After Coffee Talk last month a friend texted me and said, “Your smile is gone.”
I didn’t know it was evident.
In the course of teaching at two universities that are 75 miles apart while managing the ins and outs of SpokaneFāVS, Coffee Talk had just become another “to do” on my list. It felt meaningless — in the busyness of it all — I had forgotten why I become a religion reporter in the first place.
That story begins in Albuquerque.
Only recently have I begun to share pieces of this story publicly. I’ve dropped the word “cult” into guest sermons here and there and have alluded on social media to my broken family.
The religion beat is unique in that those I interview want to probe my own background. When I covered politics, no one asked who I was voting for. When I covered sports, no one asked what team I cheered for. But covering religion means being faced with these constant questions:
- What religion were you raised in?
- Why did you become a religion reporter?
- What religion are you now?
A reporter is purposely evasive. I realize, though, that partly why I didn’t share is simply because I didn’t want to.
I didn’t want to think about what I was taught, who taught it and how those messages have taken my mother from me. I thought about my friend’s text and realized my smile was gone because I had lost my vocational motivation by letting everyday distractions stifle my memories. And those recollections are what move me to be a religion reporter.
Those experiences generated my motive to educate people about various faiths and to provide dialogue and community engagement opportunities around the issues and thoughts regarding those beliefs.
I still hesitate using the word “cult” in describing the religious sect I grew up in because it brings up wrong ideas. We didn’t live on a compound, there was no sexual or physical abuse, we weren’t asked to drink the Kool-Aid. On TV that’s what a cult is, but in reality a cult is a religious group that is exclusive and authoritarian. There are, of course, other aspects too. Cults are controlling, the leaders get special God-given knowledge, there’s indoctrination, group think, cognitive dissonance, and so on.
The group I was raised in was exclusive in that, like other groups that exercise enormous power over their adherents, they are the only ones who are right, and if you leave them, your salvation is in danger. It’s authoritarian in that its leader expects unquestioned and unwavering loyalty and obedience.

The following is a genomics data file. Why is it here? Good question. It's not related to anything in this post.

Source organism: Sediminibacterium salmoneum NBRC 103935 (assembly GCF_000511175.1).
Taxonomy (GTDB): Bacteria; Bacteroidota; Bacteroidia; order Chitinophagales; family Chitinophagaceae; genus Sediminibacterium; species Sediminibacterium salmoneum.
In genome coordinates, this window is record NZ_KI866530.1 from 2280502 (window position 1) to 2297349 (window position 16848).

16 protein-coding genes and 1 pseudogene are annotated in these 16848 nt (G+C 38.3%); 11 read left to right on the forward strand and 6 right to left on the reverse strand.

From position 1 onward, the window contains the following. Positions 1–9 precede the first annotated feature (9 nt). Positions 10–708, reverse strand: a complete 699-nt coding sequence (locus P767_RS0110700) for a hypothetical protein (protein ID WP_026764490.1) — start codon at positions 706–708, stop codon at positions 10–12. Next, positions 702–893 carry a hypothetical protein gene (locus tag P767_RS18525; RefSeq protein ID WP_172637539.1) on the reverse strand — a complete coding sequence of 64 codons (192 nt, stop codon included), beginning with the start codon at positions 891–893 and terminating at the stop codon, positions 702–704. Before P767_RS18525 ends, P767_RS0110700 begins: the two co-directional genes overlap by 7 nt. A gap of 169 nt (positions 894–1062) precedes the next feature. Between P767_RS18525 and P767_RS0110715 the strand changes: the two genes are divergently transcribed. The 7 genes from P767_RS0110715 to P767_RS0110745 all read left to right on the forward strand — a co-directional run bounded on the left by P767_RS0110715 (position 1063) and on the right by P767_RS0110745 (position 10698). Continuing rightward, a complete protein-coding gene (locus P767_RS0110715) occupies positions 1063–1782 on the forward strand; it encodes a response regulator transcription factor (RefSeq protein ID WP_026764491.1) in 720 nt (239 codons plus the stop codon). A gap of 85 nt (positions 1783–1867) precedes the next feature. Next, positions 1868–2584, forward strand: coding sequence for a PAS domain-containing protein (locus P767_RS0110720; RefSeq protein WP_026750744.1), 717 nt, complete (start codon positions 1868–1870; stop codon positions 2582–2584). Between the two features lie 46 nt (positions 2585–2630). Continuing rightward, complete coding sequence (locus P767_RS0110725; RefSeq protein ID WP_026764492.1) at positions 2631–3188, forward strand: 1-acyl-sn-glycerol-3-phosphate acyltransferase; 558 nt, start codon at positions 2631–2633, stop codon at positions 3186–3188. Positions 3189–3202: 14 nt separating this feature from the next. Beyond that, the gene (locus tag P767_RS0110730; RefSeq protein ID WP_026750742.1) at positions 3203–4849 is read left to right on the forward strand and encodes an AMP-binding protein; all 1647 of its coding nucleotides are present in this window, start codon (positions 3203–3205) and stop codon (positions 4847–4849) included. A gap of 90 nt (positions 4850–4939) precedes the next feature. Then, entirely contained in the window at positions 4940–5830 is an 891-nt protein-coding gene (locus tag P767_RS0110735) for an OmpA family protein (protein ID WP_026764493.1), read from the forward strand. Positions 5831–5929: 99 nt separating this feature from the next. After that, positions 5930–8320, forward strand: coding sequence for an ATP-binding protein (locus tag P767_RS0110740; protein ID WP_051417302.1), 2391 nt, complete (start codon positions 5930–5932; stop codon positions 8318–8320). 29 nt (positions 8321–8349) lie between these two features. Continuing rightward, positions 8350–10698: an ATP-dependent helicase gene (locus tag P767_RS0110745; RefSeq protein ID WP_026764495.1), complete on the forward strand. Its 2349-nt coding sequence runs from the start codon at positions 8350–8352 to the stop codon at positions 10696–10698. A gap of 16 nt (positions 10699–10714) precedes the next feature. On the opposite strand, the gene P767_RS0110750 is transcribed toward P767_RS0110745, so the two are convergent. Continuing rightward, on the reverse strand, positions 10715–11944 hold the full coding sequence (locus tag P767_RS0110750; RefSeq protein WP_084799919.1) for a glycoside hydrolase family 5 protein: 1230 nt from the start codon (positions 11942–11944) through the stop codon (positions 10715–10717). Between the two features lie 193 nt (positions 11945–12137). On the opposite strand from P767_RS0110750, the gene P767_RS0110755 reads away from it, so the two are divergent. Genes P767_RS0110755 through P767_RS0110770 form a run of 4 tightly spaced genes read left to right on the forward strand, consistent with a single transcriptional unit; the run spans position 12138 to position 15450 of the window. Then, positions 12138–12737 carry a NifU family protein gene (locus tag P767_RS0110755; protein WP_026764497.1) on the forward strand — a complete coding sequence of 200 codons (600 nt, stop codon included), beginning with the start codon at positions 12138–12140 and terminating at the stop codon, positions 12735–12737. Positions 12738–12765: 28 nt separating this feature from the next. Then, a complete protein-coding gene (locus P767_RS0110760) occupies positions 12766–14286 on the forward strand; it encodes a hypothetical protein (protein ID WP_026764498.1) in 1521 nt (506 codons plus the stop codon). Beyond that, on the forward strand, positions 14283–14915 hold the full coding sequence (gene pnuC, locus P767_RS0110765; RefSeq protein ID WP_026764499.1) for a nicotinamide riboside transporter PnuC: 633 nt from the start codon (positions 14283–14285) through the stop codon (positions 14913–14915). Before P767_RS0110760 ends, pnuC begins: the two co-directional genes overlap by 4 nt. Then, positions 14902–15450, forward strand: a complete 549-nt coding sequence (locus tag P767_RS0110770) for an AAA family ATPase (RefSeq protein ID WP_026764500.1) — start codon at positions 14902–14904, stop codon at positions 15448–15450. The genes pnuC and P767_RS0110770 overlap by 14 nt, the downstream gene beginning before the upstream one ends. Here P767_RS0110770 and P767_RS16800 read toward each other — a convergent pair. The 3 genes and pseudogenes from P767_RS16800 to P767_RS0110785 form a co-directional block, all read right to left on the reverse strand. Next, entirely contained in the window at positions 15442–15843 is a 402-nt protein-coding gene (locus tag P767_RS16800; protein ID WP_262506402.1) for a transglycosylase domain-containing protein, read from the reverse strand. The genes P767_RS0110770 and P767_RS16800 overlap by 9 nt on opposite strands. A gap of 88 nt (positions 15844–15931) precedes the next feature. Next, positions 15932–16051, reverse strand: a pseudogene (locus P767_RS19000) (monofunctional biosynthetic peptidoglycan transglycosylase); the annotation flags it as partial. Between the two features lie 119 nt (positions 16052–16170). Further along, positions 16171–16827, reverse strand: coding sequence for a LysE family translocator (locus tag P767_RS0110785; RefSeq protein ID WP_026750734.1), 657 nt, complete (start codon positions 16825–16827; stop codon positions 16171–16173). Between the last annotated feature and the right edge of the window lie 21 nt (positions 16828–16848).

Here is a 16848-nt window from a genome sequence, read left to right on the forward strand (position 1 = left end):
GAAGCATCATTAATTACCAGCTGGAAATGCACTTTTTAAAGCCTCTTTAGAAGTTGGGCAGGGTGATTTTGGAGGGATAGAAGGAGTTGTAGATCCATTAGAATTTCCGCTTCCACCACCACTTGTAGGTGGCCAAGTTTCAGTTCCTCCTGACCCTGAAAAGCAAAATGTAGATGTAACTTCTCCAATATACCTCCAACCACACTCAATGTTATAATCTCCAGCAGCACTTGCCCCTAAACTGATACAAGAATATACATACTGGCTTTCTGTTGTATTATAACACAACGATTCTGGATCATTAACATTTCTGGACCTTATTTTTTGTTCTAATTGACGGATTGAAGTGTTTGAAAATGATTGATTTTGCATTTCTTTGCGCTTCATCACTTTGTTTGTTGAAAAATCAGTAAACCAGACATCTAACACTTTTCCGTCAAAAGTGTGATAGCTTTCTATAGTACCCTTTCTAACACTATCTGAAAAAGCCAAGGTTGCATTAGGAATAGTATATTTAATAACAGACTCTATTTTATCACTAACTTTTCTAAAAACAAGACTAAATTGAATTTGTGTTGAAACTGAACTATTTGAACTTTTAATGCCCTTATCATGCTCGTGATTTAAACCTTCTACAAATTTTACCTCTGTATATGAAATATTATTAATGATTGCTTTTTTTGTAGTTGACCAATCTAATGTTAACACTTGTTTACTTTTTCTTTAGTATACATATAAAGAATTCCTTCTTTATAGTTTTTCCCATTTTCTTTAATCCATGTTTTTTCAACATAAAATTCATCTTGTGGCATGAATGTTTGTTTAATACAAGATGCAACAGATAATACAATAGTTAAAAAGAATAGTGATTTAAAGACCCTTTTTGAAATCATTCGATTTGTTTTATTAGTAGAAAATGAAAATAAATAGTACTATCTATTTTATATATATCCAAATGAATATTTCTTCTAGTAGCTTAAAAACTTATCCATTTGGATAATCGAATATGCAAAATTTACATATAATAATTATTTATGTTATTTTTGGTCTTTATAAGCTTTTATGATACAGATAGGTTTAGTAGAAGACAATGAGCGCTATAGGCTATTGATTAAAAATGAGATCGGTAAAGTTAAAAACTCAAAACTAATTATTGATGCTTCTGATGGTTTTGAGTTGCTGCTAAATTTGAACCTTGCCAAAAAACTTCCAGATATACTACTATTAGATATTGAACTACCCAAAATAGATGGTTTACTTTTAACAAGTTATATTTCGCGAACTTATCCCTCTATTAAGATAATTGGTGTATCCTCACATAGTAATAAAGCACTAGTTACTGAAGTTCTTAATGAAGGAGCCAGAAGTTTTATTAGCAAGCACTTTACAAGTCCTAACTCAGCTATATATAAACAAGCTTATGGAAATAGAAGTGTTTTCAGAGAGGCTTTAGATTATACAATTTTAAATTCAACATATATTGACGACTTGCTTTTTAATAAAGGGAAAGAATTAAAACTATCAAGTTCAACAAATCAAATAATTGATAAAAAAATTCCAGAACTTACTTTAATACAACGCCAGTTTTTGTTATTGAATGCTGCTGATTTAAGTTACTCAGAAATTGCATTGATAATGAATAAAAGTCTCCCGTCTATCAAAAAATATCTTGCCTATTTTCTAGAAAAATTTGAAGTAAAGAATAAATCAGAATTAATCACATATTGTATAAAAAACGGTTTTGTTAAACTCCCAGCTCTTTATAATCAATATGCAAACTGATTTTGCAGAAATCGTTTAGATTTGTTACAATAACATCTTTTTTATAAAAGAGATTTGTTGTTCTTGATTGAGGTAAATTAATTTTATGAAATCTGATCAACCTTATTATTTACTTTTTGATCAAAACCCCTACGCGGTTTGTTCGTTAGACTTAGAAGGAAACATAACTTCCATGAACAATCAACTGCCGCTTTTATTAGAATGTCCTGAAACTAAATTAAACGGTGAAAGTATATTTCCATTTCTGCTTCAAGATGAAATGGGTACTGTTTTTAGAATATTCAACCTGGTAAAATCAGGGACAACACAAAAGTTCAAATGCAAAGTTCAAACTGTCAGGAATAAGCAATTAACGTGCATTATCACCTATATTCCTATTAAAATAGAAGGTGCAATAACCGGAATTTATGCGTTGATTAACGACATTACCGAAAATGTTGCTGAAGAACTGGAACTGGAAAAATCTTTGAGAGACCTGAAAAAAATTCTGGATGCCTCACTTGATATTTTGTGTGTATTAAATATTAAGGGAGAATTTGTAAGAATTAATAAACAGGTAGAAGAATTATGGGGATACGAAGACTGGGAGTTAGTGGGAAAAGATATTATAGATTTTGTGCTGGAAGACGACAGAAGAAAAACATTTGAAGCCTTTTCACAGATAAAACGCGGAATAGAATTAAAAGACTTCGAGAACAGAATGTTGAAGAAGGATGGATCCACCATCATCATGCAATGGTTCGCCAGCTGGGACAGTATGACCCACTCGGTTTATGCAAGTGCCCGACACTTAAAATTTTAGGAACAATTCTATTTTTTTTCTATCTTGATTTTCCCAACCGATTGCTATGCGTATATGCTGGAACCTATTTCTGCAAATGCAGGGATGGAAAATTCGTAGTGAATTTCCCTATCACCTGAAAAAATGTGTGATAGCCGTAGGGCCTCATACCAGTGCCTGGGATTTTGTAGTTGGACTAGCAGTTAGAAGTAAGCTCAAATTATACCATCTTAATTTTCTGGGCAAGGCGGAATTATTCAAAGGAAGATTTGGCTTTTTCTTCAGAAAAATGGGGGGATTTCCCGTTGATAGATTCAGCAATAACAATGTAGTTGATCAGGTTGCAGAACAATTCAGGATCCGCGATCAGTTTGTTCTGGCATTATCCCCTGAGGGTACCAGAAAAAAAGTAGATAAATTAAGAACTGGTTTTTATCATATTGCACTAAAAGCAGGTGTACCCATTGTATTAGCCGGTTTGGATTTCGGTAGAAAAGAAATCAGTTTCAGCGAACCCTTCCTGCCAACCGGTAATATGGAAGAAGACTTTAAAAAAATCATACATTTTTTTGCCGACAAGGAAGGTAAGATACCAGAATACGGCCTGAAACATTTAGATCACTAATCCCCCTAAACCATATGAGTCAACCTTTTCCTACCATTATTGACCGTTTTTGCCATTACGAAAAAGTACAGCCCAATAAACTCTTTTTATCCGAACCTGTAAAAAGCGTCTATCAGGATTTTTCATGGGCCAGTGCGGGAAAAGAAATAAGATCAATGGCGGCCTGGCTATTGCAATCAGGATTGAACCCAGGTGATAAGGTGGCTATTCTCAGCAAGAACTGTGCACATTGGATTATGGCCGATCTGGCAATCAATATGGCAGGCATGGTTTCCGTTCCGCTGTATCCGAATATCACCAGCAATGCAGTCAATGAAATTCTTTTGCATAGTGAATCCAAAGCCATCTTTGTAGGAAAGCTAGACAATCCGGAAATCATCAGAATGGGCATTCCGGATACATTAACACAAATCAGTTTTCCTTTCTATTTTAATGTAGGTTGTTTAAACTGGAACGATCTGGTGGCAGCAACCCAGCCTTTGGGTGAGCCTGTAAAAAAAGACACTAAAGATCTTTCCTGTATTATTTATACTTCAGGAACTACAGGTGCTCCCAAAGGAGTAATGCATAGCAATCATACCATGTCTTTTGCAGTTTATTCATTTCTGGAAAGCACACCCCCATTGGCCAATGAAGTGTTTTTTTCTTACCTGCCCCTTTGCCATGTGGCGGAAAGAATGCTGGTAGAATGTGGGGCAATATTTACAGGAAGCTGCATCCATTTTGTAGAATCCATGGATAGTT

There isn’t a name for the group I was raised in. It’s led by one man – Sam Soleyn — a self-proclaimed apostle who says he gets direct revelation from God. To his thousands – yes thousands – of followers, his teachings are Gospel.
Soleyn is smart. He has a doctorate of jurisprudence from the University of New Mexico and has managed to recruit thousands of followers from New Mexico to Texas to Washington D.C., all the way to his native the Caribbean and beyond to South Africa. And he’s done all this while remaining under the media’s radar and off of social media.
He preaches doctrine you might expect: Homosexuality is wrong, abortion is wrong, premarital sex is wrong, tithe 10 percent, be prepared for Jesus’ return, and so on.
But Soleyn’s theology goes much deeper and becomes much more questionable than these typical fundamentalist teachings. For instance, he says to isolate from the rest of the world, because of rest of the world is wrong.
“Three years ago I prophesied, ‘Come my children, enter your rooms, close your doors, hide yourselves for a little while,’” he says in a sermon. “I explained to you then that what the Lord was saying was that a time where truth was of no particular value to a people, had come and that God was going to pull his people out from the public forum so that the world could engage itself – the world and the secular church – could engage themselves in debates based on sociology and not on the Scriptures and that we were to be silent and offer no participation in any of that…”